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In vitro inhalation bioaccessibility of phthalate esters and alternative plasticisers present in indoor dust using artificial lung fluids

Kademoglou, K., Giovanoulis, G., Palm-Cousins, A., Padilla-Sanchez, J. A., Magnér, J., de Wit, C. A. and Collins, C. D. (2018) In vitro inhalation bioaccessibility of phthalate esters and alternative plasticisers present in indoor dust using artificial lung fluids. Environmental Science and Technology Letters, 5 (6). pp. 329-334. ISSN 2328-8930

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To link to this item DOI: 10.1021/acs.estlett.8b00113

Abstract/Summary

Phthalate esters (PEs) are plasticiser additives imparting durability, elasticity and flexibility to consumer products. The low migration stability of PEs along with their ubiquitous character and adverse health effects to humans and especially children has resulted in their classification as major indoor contaminants. This study assesses inhalation exposure to PEs via indoor dust using an in vitro inhalation bioaccessibility test (i.e. uptake) for of dimethyl phthalate (DMP), diethyl phthalate (DEP) and di-(2-ethylhexyl) phthalate (DEHP) and the alternative non phthalate plasticisers bis(2-ethylhexyl) terephthalate (DEHT) and cyclohexane-1,2-dicarboxylic acid diisononyl ester (DINCH), exposure. Using artificial lung fluids, which mimicktwo distinctively different pulmonary environments, namely artificial lysosomal fluid (ALF, pH = 4.5) representing the fluid that inhaled particles would contact after phagocytosis by alveolar and interstitial macrophages within the lung and Gamble’s solution (pH = 7.4), the fluid for deep dust deposition within the pulmonary environment. Low molecular weight (MW) PEs such as DMP and DEP were highly bioaccessible (> 75 %) in both artificial pulmonary media, whereas highly hydrophobic compounds such as DEHP, DINCH and DEHT were < 5 % bioaccessible via the lung. Our findings show that the in vitro pulmonary uptake of PEs is primarily governed by their hydrophobicity and water solubility, highlighting thus the need for the establishment of a unified and biologically relevant inhalation bioaccessibility test format, employed within the risk assessment framework for volatile and semi-volatile organic pollutants.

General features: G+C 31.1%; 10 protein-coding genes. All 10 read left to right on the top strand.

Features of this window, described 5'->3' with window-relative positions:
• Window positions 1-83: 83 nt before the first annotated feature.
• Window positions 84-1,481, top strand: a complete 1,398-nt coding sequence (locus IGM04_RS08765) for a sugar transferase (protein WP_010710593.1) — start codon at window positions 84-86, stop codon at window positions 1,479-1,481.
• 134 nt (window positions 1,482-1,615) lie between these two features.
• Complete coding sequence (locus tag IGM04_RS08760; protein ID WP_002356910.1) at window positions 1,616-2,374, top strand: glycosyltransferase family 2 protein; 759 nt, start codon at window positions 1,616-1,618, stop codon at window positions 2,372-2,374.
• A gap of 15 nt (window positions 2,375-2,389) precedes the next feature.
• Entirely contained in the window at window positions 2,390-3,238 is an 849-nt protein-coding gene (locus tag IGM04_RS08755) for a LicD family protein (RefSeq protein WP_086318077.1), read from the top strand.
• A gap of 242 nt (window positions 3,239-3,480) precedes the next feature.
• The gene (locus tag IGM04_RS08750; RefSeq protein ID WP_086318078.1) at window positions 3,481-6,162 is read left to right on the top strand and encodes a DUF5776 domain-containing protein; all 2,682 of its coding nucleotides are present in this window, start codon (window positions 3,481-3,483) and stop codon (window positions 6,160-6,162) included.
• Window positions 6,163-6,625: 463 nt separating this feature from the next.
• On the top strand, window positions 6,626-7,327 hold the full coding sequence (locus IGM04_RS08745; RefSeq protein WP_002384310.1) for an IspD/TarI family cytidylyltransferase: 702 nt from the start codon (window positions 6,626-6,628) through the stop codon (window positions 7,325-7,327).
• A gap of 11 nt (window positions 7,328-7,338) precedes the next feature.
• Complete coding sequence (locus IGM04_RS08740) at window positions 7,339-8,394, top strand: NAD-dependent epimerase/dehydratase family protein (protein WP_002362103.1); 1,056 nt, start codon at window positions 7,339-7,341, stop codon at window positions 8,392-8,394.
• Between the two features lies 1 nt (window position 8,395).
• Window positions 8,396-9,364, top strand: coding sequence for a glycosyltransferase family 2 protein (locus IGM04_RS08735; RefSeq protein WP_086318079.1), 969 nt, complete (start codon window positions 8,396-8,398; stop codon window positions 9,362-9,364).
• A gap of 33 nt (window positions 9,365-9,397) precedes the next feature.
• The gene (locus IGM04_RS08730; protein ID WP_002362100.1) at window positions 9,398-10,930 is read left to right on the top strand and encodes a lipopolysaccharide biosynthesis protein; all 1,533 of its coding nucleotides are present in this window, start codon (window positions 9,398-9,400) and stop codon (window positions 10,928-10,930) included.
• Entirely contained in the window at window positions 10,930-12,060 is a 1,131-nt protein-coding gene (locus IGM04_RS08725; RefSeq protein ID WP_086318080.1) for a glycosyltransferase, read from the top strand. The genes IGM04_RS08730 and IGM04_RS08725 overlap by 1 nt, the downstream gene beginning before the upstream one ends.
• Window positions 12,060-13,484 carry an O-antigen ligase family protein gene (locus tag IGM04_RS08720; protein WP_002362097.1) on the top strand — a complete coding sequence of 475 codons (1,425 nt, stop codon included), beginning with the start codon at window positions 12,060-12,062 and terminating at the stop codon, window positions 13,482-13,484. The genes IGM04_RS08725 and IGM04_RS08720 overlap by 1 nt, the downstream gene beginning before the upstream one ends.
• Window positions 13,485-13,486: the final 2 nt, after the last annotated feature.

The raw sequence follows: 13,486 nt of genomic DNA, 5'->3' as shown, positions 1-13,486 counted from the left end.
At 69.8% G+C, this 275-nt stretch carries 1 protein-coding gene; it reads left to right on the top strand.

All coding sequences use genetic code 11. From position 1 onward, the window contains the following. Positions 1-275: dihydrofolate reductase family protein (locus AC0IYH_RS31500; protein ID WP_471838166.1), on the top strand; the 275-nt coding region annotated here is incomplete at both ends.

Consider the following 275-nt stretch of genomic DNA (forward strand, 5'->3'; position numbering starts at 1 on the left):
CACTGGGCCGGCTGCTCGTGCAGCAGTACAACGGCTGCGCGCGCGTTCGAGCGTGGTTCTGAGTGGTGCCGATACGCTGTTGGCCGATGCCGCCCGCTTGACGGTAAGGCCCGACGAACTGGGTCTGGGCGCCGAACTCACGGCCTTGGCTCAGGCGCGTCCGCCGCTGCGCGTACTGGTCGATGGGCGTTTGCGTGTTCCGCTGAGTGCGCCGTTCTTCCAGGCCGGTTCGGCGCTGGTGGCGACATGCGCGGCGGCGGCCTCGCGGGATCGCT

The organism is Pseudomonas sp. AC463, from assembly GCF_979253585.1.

Item Type:Article
Refereed:No
Divisions:Faculty of Science > School of Archaeology, Geography and Environmental Science > Department of Geography and Environmental Science
Interdisciplinary centres and themes > Chemical Analysis Facility (CAF) > Mass Spectrometry (CAF)
ID Code:82313
Publisher:American Chemical Society

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